Big Ceramic Store Blog

Monthly Archives: March 2016

  • With today being Good Friday, most schools are closed, a lot of businesses have shut their doors for a long weekend, and you're almost already at your wits end! Where in the world did these kids find sooooooo much energy?

    You've downed a couple cups of coffee, made breakfast, got the kids dressed, loaded the dishwasher and washing machine... and to think, it's only 7:00am! Now what? What can you do to keep the kids busy for a little while?

    Here's what I plan to do with our grand kids... Decoupage Easter Eggs. They're really easy to make, easy to personalize, look great in a bed of grass, and spruce up the trees that are still a little drab from their winter nap.

    Grab a few supplies and let's get started.

  • For someone who does as many hand-building projects as I do, I sometimes forget how important the joining process is. A few dozen split seams, ruined pieces, and repairs later, joining pieces has become second nature to me.

    I know that's not the case with everyone however; I remember when I first started doing slab work, getting a nice smooth seam that stayed together was often a mythical process to me! Sometimes it was because the clay was too wet, but most of the time, it was a poor fitting joint.

    In today's post, I will show you some basics on cutting bevels, scoring, slipping and joining pieces, so grab your coffee and follow me to the studio.

    • sam keane |

      Hi there. Have you heard of a 'modified' slip for joining leather hard clay??
      cheers Sam Keane

    • Eve | #

      Beginning Potter question: does the slip need to be made from the same clay you are building with?

  • Just a few days ago, I agreed to host Easter at our house this year. I love having family over, and love to cook,  but I always get the same questions and comments...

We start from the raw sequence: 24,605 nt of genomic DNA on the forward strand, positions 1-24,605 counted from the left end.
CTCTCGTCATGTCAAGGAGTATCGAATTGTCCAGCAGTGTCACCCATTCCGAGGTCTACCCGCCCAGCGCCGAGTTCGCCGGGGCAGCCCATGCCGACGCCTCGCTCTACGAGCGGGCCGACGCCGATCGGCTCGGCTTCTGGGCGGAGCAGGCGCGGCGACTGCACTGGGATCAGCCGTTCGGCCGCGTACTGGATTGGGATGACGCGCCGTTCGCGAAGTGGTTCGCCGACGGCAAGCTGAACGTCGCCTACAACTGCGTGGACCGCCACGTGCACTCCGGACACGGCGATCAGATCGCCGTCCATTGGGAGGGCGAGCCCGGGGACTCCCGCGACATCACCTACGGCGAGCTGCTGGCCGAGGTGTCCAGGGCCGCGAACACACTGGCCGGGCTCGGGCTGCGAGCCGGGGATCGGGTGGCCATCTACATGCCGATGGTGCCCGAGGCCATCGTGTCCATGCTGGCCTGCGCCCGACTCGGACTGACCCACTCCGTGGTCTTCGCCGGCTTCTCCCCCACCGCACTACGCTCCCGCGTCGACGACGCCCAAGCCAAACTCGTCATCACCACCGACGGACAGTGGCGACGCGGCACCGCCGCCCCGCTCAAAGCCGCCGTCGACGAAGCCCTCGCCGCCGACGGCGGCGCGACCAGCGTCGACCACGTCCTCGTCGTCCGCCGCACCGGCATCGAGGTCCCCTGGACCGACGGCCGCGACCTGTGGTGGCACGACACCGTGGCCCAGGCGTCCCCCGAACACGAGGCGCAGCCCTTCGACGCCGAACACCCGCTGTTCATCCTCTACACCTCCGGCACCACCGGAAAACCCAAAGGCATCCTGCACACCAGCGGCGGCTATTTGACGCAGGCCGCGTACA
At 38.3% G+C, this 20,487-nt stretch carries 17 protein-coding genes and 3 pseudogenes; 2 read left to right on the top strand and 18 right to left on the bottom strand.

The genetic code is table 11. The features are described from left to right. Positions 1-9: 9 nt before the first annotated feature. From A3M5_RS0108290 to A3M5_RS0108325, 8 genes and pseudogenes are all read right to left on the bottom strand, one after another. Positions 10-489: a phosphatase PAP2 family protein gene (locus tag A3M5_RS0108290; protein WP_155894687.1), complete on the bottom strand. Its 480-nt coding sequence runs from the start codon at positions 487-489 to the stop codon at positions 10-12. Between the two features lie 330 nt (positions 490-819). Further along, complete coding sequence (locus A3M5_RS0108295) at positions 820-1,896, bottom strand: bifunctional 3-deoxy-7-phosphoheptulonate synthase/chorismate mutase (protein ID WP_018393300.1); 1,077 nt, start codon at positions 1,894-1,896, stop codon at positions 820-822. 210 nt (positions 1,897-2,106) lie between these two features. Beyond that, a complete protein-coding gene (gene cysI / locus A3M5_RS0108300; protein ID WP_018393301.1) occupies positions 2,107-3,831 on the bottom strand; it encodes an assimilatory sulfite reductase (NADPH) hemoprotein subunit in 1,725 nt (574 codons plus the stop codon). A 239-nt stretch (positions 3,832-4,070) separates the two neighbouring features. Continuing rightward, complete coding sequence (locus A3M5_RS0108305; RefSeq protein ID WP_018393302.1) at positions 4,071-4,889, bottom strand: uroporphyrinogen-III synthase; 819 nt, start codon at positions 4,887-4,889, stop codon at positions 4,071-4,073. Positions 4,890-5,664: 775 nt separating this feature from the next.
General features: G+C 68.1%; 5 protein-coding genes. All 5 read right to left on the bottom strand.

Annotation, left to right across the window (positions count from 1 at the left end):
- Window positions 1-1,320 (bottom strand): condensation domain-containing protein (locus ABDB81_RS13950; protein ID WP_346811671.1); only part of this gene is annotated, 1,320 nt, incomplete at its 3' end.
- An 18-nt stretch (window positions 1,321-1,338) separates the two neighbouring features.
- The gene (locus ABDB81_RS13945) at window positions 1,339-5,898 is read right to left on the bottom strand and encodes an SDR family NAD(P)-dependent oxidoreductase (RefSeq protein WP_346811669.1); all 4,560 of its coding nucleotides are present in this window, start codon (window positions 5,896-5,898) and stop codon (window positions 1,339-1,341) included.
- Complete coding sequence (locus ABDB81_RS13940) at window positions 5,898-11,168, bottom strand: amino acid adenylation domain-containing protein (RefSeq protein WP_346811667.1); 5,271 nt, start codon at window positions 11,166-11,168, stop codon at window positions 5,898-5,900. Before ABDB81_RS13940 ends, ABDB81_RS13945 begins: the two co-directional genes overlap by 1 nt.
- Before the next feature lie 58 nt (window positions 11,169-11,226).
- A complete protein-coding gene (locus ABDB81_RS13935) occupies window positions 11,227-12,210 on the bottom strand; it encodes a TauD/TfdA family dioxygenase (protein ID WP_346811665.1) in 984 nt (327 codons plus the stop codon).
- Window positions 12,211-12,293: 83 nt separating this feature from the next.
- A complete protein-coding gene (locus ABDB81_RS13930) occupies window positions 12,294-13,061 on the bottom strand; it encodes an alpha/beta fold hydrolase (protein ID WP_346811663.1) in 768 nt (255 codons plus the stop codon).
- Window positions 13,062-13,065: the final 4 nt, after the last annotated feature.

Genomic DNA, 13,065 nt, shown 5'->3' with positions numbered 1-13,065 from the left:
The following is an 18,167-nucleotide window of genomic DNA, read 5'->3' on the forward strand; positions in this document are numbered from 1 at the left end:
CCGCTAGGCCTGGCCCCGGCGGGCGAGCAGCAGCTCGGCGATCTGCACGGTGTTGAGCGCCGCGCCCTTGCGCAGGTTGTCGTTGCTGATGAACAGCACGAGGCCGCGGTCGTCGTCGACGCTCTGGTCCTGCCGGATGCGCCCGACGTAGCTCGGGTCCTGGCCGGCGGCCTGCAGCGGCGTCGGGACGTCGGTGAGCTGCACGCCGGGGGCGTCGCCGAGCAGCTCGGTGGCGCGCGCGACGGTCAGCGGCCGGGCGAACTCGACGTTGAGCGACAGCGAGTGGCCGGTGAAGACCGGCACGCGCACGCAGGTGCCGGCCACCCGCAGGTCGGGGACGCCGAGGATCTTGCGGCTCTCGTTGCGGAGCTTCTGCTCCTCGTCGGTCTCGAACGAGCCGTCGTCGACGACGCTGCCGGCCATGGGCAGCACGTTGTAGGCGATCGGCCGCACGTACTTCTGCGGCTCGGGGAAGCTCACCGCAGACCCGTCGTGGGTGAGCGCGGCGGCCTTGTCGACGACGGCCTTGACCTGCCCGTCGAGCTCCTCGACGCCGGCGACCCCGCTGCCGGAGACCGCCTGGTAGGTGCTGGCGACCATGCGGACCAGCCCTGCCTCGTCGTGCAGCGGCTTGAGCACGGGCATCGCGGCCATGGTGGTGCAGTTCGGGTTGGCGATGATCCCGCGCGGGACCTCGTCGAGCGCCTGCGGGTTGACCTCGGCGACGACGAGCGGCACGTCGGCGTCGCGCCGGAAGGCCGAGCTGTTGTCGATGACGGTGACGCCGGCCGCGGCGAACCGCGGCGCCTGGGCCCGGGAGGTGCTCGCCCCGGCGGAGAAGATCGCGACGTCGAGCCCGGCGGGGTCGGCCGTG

• "Why don't you use any of your pottery?"
    • "The glazes are so pretty, and your bowls are so heavy. I love them!"
    • "If I did pottery, my whole house would be filled with it!"

    Do you get the same thing? Well, our guests will be in for a surprise this year. Not only am I using several bowls and platters I've made, I'm also making an egg tray, for the deviled eggs they all love so much. Hopefully, this will satisfy their need!

    Do you have a tray to serve your pickled, deviled, or plain ole hard boiled eggs in, or to take them along to your family dinner? No, you say? Well, if we get busy, you can have this tray done in time for Easter Sunday.

  • I just pulled an Easter basket out of a bisque fire, and dang it... there is a crack where the sides meet the base. UGH!!! Question is, do I try a repair, or toss it in the trash?

    How many times have you come across a crack in your piece, either in the green, or the bisque stage? I know for me, it's happened a few times.

    You spend a lot of time and effort on a piece, set it off to dry, and all of a sudden you find a crack. Or, you open the kiln after a bisque fire, and there is a nice size crack that you didn't see when you put it in there.

    Read along as I offer a few tips/tricks I've learned for repairing cracks. I will warn you though, I personally have only had about a 30-40% success rate at repairing cracks. Regardless, sometimes, I just have to try!

  • Oh boy! St. Patrick's Day is next week, and I haven't made anything green. Are you in the same boat as me? Don't go to the neighborhood Dollar Store and buy those shamrocks that you hang on the windows, or the little pins you wear... Let's get cranking and make them ourselves.

    I'm going to show you an easy way to make, fire, and paint shamrocks... all in three days or less! You can attach a pin, punch holes for a string, or just toss them around the house for decoration.

    Time's a wastin... grab your coffee and let's get to the studio. I can't wait! My granddaughter is going to love helping with this one.